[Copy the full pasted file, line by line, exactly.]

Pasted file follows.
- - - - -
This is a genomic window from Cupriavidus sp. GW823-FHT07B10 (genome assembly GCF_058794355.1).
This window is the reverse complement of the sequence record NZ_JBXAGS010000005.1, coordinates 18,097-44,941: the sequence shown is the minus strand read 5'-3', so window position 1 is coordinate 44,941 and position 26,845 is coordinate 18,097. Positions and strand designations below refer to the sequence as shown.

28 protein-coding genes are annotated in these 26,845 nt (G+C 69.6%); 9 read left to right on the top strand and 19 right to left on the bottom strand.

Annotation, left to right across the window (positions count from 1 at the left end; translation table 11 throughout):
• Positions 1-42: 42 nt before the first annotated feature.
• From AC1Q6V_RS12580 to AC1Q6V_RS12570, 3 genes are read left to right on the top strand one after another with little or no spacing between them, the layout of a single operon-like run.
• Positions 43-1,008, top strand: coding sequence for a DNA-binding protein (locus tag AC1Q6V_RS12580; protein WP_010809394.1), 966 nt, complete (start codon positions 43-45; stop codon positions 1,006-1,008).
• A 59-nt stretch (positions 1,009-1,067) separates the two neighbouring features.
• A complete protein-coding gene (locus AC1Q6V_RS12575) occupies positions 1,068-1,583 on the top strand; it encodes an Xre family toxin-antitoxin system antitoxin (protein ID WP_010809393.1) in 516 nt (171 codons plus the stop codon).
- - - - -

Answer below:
This is a genomic window from Cupriavidus sp. GW823-FHT07B10 (genome assembly GCF_058794355.1).
This window is the reverse complement of the sequence record NZ_JBXAGS010000005.1, coordinates 18,097-44,941: the sequence shown is the minus strand read 5'-3', so window position 1 is coordinate 44,941 and position 26,845 is coordinate 18,097. Positions and strand designations below refer to the sequence as shown.

28 protein-coding genes are annotated in these 26,845 nt (G+C 69.6%); 9 read left to right on the top strand and 19 right to left on the bottom strand.

Annotation, left to right across the window (positions count from 1 at the left end; translation table 11 throughout):
• Positions 1-42: 42 nt before the first annotated feature.
• From AC1Q6V_RS12580 to AC1Q6V_RS12570, 3 genes are read left to right on the top strand one after another with little or no spacing between them, the layout of a single operon-like run.
• Positions 43-1,008, top strand: coding sequence for a DNA-binding protein (locus tag AC1Q6V_RS12580; protein WP_010809394.1), 966 nt, complete (start codon positions 43-45; stop codon positions 1,006-1,008).
• A 59-nt stretch (positions 1,009-1,067) separates the two neighbouring features.
• A complete protein-coding gene (locus AC1Q6V_RS12575) occupies positions 1,068-1,583 on the top strand; it encodes an Xre family toxin-antitoxin system antitoxin (protein ID WP_010809393.1) in 516 nt (171 codons plus the stop codon).